The monks gave me hot water and coffee, and when Istopped shivering, I wanted to run away. I told them what had happened andadvised them to run away as well. The one who had intervened for me drove mewest, to Mostar. As he drove he wanted to hold hands with me. No harm, Ithought. And indeed, what harm was it? This fifty year old man, holding hands.He did not ask for anything more. I think he just loved some female creaturecomfort. I did not wait for further developments. I stole a bicycle in Mostar,and rode it all the way into Croatia, to Metkovic. That was not hard since theroad mostly goes downhill. And in Croatia, I appealed to Caritas, who gave methe papers, and let me go abroad, to the States. Now that was more adventurethan I had hoped to get.
I've always wanted to be a homebody. I never got the joy of travel,wanderlust, and nearly the only aspect of travel I enjoyed as a kid was thehomecoming. I'd rush to the side of the train, as it crested a hill before myhometown, and seeing the first glimpse of the town, with the church steeples anda minaret and an old castle, made me happy. So it's all the more miraculous tome that I have become a world-traveler, an American.
I work at a local bank where there are many Croats andPoles but not Bosnians. It can be interesting with our people. One day a manpaid for his entire new house in cash, literally. He opened a brown travelingcase, and it was nearly full of ten dollar bills. Nothing but ten dollar bills.
Why donít you write a check?
Canít trust no checks, he said.
And why only 10 dollar bills?
Canít trust no hundred dollar bills, he said.
The mafia Xeroxes those. Ten dollar is the best.
He was an old Croatian car dealer. Outside his lot stooda sign, Only Honest Cash for Honest Cars. You wouldnít believe that someonecompletely stuck in the cash economy could become rich, but that man apparentlydid, bringing half a million dollars just like that. I wonder how he dared walkin the streets, alone, with all the cash.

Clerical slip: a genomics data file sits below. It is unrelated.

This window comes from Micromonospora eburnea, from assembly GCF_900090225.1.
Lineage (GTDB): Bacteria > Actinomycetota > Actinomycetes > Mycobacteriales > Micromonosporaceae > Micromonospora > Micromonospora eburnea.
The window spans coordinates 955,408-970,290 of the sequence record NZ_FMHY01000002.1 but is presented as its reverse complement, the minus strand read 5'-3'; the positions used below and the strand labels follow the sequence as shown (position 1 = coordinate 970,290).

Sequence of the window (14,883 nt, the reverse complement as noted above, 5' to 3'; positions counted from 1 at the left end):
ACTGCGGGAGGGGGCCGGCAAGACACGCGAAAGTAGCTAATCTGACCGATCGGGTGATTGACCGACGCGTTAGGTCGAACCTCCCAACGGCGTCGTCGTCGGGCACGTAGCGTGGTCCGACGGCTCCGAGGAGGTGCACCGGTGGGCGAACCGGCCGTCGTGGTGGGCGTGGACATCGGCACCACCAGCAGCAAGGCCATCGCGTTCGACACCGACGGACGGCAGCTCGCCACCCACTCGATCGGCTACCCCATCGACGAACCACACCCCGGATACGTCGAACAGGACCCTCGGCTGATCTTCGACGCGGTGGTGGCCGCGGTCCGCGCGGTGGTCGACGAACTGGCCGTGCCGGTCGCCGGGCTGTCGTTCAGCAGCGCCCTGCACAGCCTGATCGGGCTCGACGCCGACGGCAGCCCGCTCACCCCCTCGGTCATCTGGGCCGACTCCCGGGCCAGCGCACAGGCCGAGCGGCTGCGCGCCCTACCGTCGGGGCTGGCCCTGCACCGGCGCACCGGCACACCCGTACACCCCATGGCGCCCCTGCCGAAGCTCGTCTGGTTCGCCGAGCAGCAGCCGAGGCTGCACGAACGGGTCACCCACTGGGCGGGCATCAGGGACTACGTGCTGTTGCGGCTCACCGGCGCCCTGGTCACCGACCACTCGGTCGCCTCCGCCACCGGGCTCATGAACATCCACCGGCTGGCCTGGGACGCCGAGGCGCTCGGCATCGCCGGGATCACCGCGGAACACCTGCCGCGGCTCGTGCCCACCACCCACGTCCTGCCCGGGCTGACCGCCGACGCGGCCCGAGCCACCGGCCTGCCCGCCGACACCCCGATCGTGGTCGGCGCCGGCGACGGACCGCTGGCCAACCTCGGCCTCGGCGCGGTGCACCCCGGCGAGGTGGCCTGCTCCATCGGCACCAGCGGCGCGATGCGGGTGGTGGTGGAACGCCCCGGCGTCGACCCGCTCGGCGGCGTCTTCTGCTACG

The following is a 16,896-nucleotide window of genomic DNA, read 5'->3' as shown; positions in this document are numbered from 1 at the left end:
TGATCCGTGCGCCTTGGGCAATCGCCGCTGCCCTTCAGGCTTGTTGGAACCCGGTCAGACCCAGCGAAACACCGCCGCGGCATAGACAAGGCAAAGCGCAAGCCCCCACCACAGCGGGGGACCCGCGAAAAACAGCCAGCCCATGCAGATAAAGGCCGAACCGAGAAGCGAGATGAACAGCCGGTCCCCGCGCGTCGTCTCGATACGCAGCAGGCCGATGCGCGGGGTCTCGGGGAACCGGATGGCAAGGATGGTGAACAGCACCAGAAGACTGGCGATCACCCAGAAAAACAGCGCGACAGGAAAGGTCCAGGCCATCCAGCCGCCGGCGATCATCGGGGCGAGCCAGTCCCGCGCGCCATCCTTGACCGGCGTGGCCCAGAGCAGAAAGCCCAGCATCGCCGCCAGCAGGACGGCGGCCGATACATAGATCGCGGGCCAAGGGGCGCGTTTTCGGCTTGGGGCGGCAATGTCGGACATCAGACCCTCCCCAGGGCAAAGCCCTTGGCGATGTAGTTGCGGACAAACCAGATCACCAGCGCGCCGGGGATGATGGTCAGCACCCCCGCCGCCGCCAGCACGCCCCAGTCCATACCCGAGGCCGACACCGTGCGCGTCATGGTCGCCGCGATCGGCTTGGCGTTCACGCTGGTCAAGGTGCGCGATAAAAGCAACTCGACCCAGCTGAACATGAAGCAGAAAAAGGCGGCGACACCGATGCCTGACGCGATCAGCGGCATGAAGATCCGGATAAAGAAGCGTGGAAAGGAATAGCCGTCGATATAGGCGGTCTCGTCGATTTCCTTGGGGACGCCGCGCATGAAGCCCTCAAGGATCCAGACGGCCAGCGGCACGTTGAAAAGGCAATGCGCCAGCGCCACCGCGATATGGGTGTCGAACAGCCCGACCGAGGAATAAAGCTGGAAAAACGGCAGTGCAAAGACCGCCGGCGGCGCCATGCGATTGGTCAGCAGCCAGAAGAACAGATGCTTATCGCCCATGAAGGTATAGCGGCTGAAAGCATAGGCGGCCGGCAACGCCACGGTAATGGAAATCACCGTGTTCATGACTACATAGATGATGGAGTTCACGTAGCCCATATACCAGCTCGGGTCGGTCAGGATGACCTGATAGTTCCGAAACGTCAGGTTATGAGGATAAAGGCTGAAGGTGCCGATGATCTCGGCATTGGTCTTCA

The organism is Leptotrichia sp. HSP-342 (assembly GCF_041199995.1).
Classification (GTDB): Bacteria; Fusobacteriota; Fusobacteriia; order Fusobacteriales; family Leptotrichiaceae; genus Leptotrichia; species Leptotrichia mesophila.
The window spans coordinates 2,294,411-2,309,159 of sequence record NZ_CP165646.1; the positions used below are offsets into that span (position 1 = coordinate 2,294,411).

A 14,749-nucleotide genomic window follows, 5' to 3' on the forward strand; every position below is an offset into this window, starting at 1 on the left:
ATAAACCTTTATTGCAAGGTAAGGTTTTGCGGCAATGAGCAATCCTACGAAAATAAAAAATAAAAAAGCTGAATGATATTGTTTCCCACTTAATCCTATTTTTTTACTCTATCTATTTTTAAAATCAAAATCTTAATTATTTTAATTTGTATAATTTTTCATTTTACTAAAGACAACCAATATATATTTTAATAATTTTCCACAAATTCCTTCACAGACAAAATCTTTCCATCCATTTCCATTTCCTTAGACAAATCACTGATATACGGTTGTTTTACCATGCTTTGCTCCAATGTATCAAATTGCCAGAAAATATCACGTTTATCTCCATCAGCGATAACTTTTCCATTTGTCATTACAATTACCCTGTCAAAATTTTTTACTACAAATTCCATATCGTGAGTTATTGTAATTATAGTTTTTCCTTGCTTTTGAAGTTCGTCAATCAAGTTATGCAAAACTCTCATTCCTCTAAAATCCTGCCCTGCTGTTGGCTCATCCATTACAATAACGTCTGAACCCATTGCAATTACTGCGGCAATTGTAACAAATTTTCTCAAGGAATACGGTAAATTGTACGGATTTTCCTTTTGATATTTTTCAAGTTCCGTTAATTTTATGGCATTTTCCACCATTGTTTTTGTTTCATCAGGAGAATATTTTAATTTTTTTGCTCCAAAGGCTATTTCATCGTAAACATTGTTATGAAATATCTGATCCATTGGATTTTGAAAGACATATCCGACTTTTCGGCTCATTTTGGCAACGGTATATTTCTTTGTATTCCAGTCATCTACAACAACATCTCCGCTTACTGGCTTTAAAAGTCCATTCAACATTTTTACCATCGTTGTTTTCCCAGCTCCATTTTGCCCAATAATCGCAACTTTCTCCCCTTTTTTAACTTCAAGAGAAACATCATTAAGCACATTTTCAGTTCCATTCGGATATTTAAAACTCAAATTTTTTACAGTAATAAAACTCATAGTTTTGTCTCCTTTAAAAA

And the workplace is nice. In the back of the hall, thereís arestaurant, Dubrovnik. I donít need to go into it, but just knowing itísthere comforts me; itís a bit of homeland. And itís a cloud, a tobaccocloud. I watch people in it now and then, and have the impression that itís abunch of angels walking around in the cloudówell, only if that were the case.I like to imagine that, smoked angels.
My coworker, a Polish woman, said, You know, thereís a family next doorto yours, from Bosnia. They are renting. They are having a grill next Saturday,you should meet them.
So there we were, having a party in the backyard of my new neighbors. Iwas simply overjoyed, laughing like a child.
That is one aspect of American culture we from theBalkans quickly adapt to, grilling cutlets and sausages, although we add ourvariant to it, chevapi, spicy mixed meat in small chunks. The boom-box placed onthe outer window sill played folk music, the kind that used to bore and botherme, but now made me feel at home.
The bald host wore a green outfit as though he were in a hospital, andwhen I asked him, he said, Yes, I work at a hospital. I am an x-ray technician.
Thatís a good job, isnít it? How many hours a week counts as fulltime?
So you have lots of free time. Nice.
It could be nicer. I studied to be a doctor in Sarajevo, did very well,but wasnít very wise: I participated in a protest against Tito, had to go toprison, and could not go back to the university afterward. So I had no choicebut to emigrate.
Have you met my nephew yet? He asked, and pointed out a man whose backwas turned to us. The man turned around, balding like his uncle, with a widebony face, and teeth unusually white for someone from our partsóthey were alsospread, and maybe thatís what saved them.
He looked familiar, but the more I looked at him, the more I was surethat I was wrong. That is just itómany people from my native region can giveme that feeling of familiarity even without my ever having seen them. In my hometown, they would all be strangers to me, but the familiar kind of stranger, andthat is what I imagined I was responding to.
He came over to me and asked where I was from and what I did, the kind ofquestions you would not expect from someone from our native region, but from anAmerican.